Discover your home's full potential with the best accessibility solutions!

    Discover your home's full potential with the best accessibility solutions!

      How Poor Accessibility Negatively Affects Your Mental Health

      Mental health is a topic that affects almost everyone, yet it remains a very tough phenomenon to describe. 

      One’s perception of his/her mental health can differ greatly from how others perceive him/her. For instance, when we talk to a colleague who is stressed by work, we might perceive it as a result of a lack of self-discipline or motivation. On the other hand, that same colleague may perceive his/her stress as a result of a toxic work environment. 

      While topics about mental health would have been taboo a few years ago, there has been a growing inclination to acknowledge mental health as a crucial component of one’s overall well-being during the past ten years. We have come a long way and are headed in the right direction!

      One factor that plays a big part in an individual’s mental health is the quality of accessibility in one’s physical space. Just think about it- Do you feel frustrated when a shelf is too high for you to reach? Do you feel anxious when you cannot perform your everyday tasks such as taking a shower safely, due to physical limitations? Does it make you sad when you cannot visit a friend or family member because climbing up his staircases can be painful to your arthritic knees?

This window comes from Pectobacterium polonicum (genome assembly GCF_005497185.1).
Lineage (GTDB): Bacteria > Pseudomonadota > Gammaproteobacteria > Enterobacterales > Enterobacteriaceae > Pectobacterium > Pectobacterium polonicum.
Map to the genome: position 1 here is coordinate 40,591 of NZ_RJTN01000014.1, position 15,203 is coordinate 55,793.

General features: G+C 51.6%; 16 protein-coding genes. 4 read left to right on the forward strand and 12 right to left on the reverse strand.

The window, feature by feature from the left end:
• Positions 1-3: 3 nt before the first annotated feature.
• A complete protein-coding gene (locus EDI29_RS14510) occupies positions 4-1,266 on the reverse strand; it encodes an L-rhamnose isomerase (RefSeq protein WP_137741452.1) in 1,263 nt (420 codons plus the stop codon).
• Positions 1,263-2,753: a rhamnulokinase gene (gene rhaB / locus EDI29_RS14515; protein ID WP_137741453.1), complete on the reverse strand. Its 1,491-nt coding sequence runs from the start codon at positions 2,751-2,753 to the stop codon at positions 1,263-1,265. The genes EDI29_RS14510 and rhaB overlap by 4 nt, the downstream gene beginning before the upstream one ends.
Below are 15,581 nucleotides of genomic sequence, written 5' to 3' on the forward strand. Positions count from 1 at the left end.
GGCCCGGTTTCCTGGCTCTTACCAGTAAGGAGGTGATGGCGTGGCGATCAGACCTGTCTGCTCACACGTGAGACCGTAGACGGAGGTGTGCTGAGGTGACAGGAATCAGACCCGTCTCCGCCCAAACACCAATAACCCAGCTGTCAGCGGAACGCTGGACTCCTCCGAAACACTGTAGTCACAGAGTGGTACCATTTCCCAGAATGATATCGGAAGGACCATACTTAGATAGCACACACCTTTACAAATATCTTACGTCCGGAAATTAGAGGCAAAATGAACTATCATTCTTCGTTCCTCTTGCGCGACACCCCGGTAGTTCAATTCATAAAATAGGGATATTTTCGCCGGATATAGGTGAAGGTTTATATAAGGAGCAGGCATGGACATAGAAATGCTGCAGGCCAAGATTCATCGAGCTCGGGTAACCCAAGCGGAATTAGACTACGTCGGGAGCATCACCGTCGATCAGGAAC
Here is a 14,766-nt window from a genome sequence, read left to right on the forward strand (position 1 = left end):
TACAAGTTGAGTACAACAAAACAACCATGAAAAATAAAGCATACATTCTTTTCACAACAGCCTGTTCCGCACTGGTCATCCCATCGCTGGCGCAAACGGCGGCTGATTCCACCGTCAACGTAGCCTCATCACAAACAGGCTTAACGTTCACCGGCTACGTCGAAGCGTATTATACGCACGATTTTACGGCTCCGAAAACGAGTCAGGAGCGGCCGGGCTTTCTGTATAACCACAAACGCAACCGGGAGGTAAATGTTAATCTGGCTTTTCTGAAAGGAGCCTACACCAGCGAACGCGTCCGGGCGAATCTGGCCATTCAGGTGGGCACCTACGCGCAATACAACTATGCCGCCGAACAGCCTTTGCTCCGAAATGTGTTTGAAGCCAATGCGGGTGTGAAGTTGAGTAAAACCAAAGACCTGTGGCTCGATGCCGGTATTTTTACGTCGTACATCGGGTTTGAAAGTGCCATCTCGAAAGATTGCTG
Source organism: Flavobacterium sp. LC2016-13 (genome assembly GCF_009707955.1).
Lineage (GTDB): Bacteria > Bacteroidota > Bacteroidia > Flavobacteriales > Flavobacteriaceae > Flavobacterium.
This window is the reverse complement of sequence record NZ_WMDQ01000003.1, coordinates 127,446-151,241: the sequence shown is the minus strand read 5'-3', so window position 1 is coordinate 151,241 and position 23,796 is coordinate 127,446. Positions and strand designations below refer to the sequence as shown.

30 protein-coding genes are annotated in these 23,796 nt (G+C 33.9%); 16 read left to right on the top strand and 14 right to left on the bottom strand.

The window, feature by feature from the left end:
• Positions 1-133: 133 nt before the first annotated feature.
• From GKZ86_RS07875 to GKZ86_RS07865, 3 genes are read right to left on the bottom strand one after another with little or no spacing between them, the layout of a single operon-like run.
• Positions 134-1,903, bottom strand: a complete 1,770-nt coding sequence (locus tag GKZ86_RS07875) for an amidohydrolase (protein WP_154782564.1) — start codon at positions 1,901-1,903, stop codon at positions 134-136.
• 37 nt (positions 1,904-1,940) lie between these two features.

Now, think about how this affects a person with physical disabilities or mobility challenges- when they have to tolerate limitations on what they can enjoy in their daily lives, because of the numerous barriers that exist in their physical environment. 

      Accessibility concerns of people with disabilities

      According to statistics, more than 6.2 million Canadians, or 22 percent of the population aged 15 and over,  live with some form of disability that limits their level of freedom, independence, or quality of life. Since data on the prevalence of disabilities among children and youth under 15 years old are not included in this figure, the number of Canadians who live with disabilities is much higher (Statistics Canada, 2017).

      In a paper published by the Department of Justice Canada regarding serious problems encountered by persons living with disabilities, the vast majority of the respondents, who were people with a range of disabilities, said that the biggest issue they encountered was the lack of accessibility in the built environment, which includes buildings, homes, streets, parks, and public areas.

      The group discussed the effects of crumbling municipal infrastructure, inadequate

      commitment to the universal design principles, inaccessible structures, and limited transit options. This prevalent, overarching issue made respondents feel left out.